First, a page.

Since capitation is a form of health premiums and since actuaries are trained to be model builders and compute correct premiums, it is natural that actuaries are being called upon to sign off on capitation.
Typically, need will arise where the self-funder exchanges an unknown risk (mental/nervous, or prescription drugs, e.g.) for a known factor (capitation) and wishes to have an independent assessment of such capitation. Even though the assumer has the upside risk, the self-funder wishes to know whether or not the capitation is reasonably accurate. Thus, the actuary is requested to give an independent opinion.
Some, but not all, of the factors entering into the compilation are these:
- Scope of Capitation: Primary care, special care, hospitalization, pharmacy, etc.
- Capping Exposure with Stop-Loss
- External Factors: Geography, how long providers have been in practice and community practice.
- Practice Factor: Average age, income, profile of patients and practice characteristics of providers.
In the actual computation, often based upon a model, these factors are assembled and dealt with under these headings:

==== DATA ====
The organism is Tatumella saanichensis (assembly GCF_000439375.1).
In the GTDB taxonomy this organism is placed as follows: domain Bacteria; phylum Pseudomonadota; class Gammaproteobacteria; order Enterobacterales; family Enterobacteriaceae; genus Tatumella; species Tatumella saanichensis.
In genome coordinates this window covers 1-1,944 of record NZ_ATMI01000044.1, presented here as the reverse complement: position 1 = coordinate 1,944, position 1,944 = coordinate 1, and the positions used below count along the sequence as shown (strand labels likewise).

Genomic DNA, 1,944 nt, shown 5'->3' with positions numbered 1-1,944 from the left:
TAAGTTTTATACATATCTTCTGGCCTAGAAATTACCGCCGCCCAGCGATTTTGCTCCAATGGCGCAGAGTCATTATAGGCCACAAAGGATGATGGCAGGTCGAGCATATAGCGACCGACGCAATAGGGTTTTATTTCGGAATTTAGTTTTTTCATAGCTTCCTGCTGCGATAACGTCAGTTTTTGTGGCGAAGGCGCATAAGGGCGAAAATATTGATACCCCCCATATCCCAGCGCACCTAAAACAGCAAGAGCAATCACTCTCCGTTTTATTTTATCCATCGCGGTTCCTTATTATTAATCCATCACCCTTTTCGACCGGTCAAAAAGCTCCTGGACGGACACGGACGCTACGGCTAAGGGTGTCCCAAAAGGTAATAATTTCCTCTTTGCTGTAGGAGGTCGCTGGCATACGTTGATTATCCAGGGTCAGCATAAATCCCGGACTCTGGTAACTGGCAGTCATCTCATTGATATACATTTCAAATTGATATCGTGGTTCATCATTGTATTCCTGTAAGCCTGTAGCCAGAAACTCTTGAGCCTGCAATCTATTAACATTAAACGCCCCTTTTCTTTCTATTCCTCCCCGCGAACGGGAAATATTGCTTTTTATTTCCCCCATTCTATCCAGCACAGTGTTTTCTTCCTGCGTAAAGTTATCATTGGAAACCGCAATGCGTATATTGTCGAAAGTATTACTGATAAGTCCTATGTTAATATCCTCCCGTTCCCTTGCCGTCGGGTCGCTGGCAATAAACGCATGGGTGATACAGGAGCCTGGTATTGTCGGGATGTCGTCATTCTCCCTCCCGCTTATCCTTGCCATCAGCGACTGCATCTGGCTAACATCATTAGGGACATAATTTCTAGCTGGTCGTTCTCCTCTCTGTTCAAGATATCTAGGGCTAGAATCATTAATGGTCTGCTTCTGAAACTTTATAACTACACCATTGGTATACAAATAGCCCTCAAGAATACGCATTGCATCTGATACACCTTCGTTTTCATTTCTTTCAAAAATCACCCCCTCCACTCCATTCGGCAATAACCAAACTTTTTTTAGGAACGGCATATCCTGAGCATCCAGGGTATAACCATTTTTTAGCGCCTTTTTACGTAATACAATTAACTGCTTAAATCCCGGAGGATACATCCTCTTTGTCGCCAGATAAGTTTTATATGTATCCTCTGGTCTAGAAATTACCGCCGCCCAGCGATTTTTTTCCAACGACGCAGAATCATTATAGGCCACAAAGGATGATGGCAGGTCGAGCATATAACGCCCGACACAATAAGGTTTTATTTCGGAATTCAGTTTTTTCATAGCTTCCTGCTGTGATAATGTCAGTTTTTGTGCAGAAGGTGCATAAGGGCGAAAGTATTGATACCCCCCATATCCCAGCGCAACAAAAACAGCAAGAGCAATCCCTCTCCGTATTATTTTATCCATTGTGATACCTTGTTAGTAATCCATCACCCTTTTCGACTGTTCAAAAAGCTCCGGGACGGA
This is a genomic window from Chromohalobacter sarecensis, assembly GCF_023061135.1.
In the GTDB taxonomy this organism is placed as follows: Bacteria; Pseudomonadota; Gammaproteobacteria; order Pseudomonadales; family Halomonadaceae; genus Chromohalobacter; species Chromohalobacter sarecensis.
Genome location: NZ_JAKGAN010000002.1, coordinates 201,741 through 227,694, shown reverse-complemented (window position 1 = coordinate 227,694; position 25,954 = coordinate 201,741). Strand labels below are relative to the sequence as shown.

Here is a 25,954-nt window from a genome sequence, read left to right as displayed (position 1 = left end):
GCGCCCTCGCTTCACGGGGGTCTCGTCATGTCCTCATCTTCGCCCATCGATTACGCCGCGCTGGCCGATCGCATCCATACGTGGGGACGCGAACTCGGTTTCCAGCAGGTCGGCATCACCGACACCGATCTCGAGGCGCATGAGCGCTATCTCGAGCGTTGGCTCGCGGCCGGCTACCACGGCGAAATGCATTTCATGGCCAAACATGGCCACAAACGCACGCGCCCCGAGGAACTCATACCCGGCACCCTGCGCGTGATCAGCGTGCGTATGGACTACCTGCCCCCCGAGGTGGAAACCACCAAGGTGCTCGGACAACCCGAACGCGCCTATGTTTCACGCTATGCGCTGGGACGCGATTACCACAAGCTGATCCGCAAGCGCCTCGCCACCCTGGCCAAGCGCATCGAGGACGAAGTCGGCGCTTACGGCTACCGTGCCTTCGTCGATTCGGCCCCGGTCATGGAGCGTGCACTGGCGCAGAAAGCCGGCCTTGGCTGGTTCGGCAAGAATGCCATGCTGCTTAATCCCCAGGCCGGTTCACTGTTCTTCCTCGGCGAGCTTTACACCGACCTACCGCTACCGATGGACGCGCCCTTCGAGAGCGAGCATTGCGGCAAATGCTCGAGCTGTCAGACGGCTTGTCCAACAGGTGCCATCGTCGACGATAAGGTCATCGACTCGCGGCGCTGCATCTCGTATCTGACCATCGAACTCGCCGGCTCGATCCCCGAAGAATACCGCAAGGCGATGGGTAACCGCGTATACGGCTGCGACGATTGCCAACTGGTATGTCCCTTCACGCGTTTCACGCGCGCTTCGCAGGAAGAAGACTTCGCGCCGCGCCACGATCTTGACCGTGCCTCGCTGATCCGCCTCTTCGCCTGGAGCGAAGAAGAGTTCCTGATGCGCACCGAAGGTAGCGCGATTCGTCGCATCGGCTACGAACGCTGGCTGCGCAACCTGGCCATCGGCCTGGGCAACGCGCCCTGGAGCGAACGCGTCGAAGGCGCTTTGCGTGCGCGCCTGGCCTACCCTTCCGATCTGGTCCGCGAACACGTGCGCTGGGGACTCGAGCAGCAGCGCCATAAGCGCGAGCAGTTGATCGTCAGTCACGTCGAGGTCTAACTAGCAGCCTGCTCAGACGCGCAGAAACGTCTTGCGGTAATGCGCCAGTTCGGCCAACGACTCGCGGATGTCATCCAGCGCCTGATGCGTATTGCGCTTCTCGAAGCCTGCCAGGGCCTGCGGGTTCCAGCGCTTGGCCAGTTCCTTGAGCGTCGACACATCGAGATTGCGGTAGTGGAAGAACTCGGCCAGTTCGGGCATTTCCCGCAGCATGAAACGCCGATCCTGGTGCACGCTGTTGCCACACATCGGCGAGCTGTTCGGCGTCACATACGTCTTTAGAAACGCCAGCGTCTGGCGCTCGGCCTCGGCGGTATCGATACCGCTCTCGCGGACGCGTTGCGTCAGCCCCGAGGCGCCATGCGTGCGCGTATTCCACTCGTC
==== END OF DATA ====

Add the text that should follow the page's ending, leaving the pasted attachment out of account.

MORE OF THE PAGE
- Business Control Risk: Good rule of thumb is to capitate only what s controllable. The more the provider does in-house, the more of the practice risk may be capitated.
- Morbidity Risk: Only a small percent of the patients cause the large majority of the costs. Critical here is the factoring of the seriously ill patients.
- Administrative Risk: Expenses, as well as practice costs, must be covered. Will capitation result in added expenses such as records, statistics, legal, etc.?
- Pricing the Risk: Costs of outside vendors must be deemed to be non-controllable items; past experience of the providers is the only guide in pricing. Pricing must contemplate contingencies.
- Underwriting the Risk: Once the capitation is set, the provider must conduct its practice to not change its practices so as to make the capitation invalid.